Responses to the distribution credit survey show that student preference is split between the newly proposed distribution credit system and the current system, whereas faculty favour the proposed system or an entirely different system to best achieve the university’s goal of intellectual diversity.
On behalf of Sarah Murphy, Mount Allison Students’ Union’s then-president Dylan Wooley-Berry sent a survey to students on April 11 requesting feedback on the newly proposed distribution credit system. This survey was also sent to members of the faculty.
Responses to the survey from students were distributed evenly across academic years; while the majority of responses came primarily from of the students in Bachelor or Arts and Bachelor of Science.
“I was very impressed by the number of student responses,” said Murphy. “With 772 responses, this is clearly an issue that students care deeply about.”
The proposed system has eight new distribution categories, rather than the current four. Students would be required to complete three credits from seven of the eight categories. This would change the requirement from 24 distribution credits to 21.
“There was a lot of conflict in the responses,” said Murphy. Forty-nine per cent of students were in favour of preserving the previous distribution credit system whereas 43 per cent responded positively to the proposed system. An additional option allowed students to suggest an entirely different system of distribution courses. Seven per cent of students who responded chose this option, many suggesting a pass/fail distribution credit system would be best.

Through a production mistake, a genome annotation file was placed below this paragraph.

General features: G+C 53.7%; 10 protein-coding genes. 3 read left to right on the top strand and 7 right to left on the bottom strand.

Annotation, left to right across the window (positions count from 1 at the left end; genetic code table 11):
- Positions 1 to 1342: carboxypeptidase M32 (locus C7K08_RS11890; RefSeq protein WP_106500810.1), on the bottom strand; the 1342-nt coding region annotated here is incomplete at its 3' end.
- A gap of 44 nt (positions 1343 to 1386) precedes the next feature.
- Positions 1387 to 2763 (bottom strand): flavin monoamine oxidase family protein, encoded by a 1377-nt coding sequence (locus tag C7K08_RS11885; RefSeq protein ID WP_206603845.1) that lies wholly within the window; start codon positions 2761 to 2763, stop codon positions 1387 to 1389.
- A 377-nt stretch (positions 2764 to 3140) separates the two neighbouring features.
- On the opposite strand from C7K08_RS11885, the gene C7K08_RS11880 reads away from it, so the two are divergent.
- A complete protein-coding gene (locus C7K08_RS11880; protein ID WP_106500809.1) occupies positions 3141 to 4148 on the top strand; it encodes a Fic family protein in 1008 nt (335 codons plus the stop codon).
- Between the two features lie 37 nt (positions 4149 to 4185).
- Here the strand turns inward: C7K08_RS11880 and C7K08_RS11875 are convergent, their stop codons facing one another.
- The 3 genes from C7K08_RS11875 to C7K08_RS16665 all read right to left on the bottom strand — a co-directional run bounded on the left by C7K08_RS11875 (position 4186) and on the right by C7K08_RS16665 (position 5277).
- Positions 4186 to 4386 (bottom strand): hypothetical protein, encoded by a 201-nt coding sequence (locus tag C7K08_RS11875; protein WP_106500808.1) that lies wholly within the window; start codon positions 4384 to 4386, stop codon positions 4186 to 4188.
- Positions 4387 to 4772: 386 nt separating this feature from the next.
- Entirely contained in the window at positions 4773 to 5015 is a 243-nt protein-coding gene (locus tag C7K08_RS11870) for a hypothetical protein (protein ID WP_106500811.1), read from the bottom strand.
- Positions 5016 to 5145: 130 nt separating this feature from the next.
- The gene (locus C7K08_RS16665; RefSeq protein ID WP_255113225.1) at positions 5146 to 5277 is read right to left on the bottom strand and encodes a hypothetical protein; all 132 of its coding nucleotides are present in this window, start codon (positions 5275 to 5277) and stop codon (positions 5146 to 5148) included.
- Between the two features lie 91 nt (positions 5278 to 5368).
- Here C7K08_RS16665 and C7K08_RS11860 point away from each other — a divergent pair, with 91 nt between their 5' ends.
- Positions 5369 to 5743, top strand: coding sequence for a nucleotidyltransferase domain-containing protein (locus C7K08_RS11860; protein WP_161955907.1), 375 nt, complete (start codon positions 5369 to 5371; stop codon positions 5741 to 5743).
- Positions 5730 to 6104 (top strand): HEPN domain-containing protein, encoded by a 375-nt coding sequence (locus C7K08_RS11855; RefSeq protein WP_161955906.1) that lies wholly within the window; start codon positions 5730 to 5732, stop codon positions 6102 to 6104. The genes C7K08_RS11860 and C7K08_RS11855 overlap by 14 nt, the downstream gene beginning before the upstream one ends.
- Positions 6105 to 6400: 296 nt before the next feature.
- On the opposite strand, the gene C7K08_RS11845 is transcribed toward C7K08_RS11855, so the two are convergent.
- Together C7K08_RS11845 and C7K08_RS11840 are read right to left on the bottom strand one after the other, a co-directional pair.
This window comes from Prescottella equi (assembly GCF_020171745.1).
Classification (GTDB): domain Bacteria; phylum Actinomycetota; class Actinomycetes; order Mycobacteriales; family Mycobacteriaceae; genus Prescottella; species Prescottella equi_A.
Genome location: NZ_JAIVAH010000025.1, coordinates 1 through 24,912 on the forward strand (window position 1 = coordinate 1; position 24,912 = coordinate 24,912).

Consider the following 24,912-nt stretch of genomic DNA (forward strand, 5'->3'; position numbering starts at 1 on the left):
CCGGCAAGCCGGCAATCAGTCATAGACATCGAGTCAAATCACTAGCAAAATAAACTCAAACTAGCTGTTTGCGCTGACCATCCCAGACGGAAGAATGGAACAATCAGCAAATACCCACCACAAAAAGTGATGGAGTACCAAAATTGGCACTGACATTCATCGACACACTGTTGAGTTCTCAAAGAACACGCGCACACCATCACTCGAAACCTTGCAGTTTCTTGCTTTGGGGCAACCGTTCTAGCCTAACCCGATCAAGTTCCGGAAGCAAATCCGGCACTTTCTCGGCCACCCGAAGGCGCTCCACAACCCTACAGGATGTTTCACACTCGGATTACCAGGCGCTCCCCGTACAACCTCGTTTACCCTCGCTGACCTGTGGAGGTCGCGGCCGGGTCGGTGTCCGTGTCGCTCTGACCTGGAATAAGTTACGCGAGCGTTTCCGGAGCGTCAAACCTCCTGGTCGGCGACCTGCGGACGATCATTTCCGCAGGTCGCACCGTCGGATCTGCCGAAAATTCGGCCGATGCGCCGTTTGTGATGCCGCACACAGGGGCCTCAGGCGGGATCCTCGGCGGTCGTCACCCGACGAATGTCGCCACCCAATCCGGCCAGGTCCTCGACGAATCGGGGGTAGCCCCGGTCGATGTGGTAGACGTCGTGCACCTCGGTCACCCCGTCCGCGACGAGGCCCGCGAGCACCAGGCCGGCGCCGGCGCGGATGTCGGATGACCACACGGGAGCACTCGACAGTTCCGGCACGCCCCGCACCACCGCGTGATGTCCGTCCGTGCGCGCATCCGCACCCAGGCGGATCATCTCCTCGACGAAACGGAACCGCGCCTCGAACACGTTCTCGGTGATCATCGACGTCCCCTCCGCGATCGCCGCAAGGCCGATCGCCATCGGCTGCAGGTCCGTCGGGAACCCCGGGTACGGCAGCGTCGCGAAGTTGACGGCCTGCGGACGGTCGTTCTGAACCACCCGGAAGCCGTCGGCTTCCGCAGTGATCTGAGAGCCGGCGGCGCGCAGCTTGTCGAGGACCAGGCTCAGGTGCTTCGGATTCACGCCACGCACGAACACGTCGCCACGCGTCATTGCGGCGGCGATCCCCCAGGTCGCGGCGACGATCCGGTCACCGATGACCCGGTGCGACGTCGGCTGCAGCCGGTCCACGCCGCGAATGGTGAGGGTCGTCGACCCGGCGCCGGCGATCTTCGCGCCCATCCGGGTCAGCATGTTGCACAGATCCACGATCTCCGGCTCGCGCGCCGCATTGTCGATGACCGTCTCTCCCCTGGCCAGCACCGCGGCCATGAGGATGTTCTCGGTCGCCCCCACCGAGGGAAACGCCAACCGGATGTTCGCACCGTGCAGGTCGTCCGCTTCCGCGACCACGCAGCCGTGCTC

One student indicated they think the current system is favourable: “I think it is quite silly to change a system that has nothing wrong with it. Every year there are successful, well rounded graduates who graduate from Mount Allison and I don’t think changes to this system are necessary in any way.” This sentiment was echoed by many other student responses.
In contrast, another student voiced a preference for the new system, as it would give students broader categories to chose from. “I think the broader categories work better as it gives students more choice as to what they can take […] overall not forcing any student to take courses they find uninteresting or difficult is the best option.”
In another question, the survey asked if an additional category should be included in the new distribution credit system. Many students answered that the new distribution system did not need a new category. Some also said there were already too many categories in the proposed system.
One student suggested the new system include an indigenous studies category and emphasized the need for more social sciences course. Another student suggested a diversity category, writing, “courses that focus on various inequalities such as gender, disability, race […] possible courses could be taken from the [women’s and gender studies], [sociology] and [psychology] departments.”
Many students also said anthropology, sociology, and the sciences need to be included in more categories; many others expressed a desire for a pass/fail evaluation system. Members of the faculty echoed this sentiment.
This is my first comment in your blog. thanks
Of the panoply of website I’ve pored over this has the most vetryiac.
Articles like these put the consumer in the driver seat-very imroatpnt.